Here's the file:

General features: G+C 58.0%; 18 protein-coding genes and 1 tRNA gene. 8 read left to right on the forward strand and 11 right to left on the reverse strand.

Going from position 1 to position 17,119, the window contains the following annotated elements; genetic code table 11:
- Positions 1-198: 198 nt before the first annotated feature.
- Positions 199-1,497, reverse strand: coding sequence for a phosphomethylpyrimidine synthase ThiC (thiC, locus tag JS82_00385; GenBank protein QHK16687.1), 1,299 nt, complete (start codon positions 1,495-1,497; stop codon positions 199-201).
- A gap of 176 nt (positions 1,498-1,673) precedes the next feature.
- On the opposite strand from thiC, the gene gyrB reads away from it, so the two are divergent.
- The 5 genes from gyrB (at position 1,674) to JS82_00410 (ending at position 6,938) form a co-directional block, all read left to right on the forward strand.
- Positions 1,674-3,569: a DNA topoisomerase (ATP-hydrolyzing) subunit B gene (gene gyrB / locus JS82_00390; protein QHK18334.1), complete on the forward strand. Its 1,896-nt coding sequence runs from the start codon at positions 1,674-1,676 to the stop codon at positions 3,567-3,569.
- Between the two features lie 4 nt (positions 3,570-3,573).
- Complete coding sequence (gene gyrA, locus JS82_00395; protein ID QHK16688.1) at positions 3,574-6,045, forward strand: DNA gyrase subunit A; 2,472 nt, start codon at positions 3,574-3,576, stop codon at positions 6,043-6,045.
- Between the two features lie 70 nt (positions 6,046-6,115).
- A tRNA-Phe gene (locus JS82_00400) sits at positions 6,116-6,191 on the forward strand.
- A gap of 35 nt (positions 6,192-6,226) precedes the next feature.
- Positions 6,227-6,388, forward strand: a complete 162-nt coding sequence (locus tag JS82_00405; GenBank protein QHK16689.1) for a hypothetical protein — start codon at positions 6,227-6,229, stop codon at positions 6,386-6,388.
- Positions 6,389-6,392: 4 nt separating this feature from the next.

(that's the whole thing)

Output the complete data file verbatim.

General features: G+C 58.0%; 18 protein-coding genes and 1 tRNA gene. 8 read left to right on the forward strand and 11 right to left on the reverse strand.

Going from position 1 to position 17,119, the window contains the following annotated elements; genetic code table 11:
- Positions 1-198: 198 nt before the first annotated feature.
- Positions 199-1,497, reverse strand: coding sequence for a phosphomethylpyrimidine synthase ThiC (thiC, locus tag JS82_00385; GenBank protein QHK16687.1), 1,299 nt, complete (start codon positions 1,495-1,497; stop codon positions 199-201).
- A gap of 176 nt (positions 1,498-1,673) precedes the next feature.
- On the opposite strand from thiC, the gene gyrB reads away from it, so the two are divergent.
- The 5 genes from gyrB (at position 1,674) to JS82_00410 (ending at position 6,938) form a co-directional block, all read left to right on the forward strand.
- Positions 1,674-3,569: a DNA topoisomerase (ATP-hydrolyzing) subunit B gene (gene gyrB / locus JS82_00390; protein QHK18334.1), complete on the forward strand. Its 1,896-nt coding sequence runs from the start codon at positions 1,674-1,676 to the stop codon at positions 3,567-3,569.
- Between the two features lie 4 nt (positions 3,570-3,573).
- Complete coding sequence (gene gyrA, locus JS82_00395; protein ID QHK16688.1) at positions 3,574-6,045, forward strand: DNA gyrase subunit A; 2,472 nt, start codon at positions 3,574-3,576, stop codon at positions 6,043-6,045.
- Between the two features lie 70 nt (positions 6,046-6,115).
- A tRNA-Phe gene (locus JS82_00400) sits at positions 6,116-6,191 on the forward strand.
- A gap of 35 nt (positions 6,192-6,226) precedes the next feature.
- Positions 6,227-6,388, forward strand: a complete 162-nt coding sequence (locus tag JS82_00405; GenBank protein QHK16689.1) for a hypothetical protein — start codon at positions 6,227-6,229, stop codon at positions 6,386-6,388.
- Positions 6,389-6,392: 4 nt separating this feature from the next.